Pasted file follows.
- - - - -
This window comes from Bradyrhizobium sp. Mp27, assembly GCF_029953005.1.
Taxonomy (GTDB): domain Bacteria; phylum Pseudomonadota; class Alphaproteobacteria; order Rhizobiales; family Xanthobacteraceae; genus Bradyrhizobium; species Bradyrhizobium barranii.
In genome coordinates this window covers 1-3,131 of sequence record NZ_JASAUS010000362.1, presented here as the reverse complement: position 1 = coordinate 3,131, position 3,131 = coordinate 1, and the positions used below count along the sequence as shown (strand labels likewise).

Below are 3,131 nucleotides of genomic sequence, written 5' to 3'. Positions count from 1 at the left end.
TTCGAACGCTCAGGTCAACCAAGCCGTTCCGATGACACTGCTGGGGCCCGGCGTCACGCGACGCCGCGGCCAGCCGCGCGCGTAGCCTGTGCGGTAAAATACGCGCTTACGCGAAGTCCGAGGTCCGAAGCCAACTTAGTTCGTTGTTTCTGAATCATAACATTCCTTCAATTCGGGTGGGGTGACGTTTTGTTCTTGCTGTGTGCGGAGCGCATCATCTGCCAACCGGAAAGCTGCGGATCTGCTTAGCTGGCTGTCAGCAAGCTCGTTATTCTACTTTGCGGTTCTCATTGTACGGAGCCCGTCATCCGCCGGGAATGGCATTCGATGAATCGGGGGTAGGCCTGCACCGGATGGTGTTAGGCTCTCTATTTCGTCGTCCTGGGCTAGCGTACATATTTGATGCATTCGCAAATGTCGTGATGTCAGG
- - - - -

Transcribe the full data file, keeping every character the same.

This window comes from Bradyrhizobium sp. Mp27, assembly GCF_029953005.1.
Taxonomy (GTDB): domain Bacteria; phylum Pseudomonadota; class Alphaproteobacteria; order Rhizobiales; family Xanthobacteraceae; genus Bradyrhizobium; species Bradyrhizobium barranii.
In genome coordinates this window covers 1-3,131 of sequence record NZ_JASAUS010000362.1, presented here as the reverse complement: position 1 = coordinate 3,131, position 3,131 = coordinate 1, and the positions used below count along the sequence as shown (strand labels likewise).

Below are 3,131 nucleotides of genomic sequence, written 5' to 3'. Positions count from 1 at the left end.
TTCGAACGCTCAGGTCAACCAAGCCGTTCCGATGACACTGCTGGGGCCCGGCGTCACGCGACGCCGCGGCCAGCCGCGCGCGTAGCCTGTGCGGTAAAATACGCGCTTACGCGAAGTCCGAGGTCCGAAGCCAACTTAGTTCGTTGTTTCTGAATCATAACATTCCTTCAATTCGGGTGGGGTGACGTTTTGTTCTTGCTGTGTGCGGAGCGCATCATCTGCCAACCGGAAAGCTGCGGATCTGCTTAGCTGGCTGTCAGCAAGCTCGTTATTCTACTTTGCGGTTCTCATTGTACGGAGCCCGTCATCCGCCGGGAATGGCATTCGATGAATCGGGGGTAGGCCTGCACCGGATGGTGTTAGGCTCTCTATTTCGTCGTCCTGGGCTAGCGTACATATTTGATGCATTCGCAAATGTCGTGATGTCAGG